Tax Notes Quotes David Rosenbloom on the U.S. Model Tax Treaty
Tax Notes spoke with H. David Rosenbloom concerning the small impact the full U.S. model tax treaty will make once the treaty is released at the end of the year. For the complete article, please visit Tax Notes's website (subscription required).
Excerpt taken from the article "What to Look for in the U.S. Model Tax Treaty" by Marie Sapirie for Tax Notes.
"My overriding feeling is that these changes are not a huge deal. I'd like to see the model completely rethought," said H. David Rosenbloom of Caplin & Drysdale Chtd. He said that building in flexibility so as not to have to go back to Congress with a protocol to address new developments in treaty partners' laws may be a response to the lack of movement on treaties in the Senate, but that it also points to Treasury and the IRS's desire to show participation in the OECD's base erosion and profit-shifting project.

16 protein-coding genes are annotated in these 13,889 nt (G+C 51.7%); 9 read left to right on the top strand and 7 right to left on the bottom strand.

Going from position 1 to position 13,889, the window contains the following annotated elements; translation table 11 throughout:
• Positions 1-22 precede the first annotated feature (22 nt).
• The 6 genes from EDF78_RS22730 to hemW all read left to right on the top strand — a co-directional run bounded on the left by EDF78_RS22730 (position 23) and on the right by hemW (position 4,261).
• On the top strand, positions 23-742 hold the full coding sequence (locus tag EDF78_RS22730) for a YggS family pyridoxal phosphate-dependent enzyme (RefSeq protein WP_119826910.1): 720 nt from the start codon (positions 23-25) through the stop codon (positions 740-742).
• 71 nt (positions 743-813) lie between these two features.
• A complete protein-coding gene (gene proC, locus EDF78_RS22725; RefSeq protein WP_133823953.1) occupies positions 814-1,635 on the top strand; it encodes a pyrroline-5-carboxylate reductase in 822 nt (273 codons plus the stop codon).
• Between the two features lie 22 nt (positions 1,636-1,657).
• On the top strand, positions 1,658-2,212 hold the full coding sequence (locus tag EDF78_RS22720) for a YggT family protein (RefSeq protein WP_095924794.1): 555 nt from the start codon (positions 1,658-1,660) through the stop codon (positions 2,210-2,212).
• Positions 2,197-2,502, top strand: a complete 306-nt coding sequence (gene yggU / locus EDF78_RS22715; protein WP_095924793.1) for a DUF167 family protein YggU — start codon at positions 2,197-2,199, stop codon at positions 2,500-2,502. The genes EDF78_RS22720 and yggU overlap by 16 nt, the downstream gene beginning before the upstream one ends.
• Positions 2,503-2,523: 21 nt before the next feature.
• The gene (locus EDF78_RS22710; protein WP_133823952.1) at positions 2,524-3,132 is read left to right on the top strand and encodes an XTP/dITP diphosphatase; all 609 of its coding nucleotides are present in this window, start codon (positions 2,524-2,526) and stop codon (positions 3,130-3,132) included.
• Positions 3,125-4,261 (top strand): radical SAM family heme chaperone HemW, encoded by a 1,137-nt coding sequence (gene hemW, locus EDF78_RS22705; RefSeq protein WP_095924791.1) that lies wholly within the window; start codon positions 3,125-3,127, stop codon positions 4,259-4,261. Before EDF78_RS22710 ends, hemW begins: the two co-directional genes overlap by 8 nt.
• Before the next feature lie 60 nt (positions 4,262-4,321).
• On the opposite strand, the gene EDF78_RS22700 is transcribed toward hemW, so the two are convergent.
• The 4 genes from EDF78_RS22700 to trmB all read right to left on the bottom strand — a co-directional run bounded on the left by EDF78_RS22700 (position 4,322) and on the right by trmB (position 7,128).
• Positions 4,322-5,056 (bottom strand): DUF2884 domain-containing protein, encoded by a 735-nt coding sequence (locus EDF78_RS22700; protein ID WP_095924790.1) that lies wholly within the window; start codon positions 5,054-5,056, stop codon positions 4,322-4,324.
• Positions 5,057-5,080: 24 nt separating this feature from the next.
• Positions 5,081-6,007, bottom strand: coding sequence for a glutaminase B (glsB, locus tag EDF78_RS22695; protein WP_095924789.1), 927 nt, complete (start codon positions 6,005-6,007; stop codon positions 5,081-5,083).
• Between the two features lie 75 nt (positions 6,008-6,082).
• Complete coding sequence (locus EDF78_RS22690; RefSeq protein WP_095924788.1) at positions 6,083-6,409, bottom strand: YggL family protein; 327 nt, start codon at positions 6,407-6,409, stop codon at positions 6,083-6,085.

However, the changes represent a step in the direction of greater assertion of tax at the source, said Rosenbloom. "The U.S. should begin to think of itself as a source country," he said. The preference for residence-based taxation over source-based taxation in the current model is a formula for a lose-lose situation for the United States when other countries tax more at source and the United States does not tax at source, he said
Treasury suggested that release of the selected provisions of the model treaty in May was attributable to the BEPS project. "I think what they are trying to do is to participate in BEPS by doing something that is consistent with it," said Rosenbloom. The United States is hampered from participating in the BEPS project because of the legislative reluctance to pass sensible laws, approve negotiated treaties, or adequately fund the IRS, he said.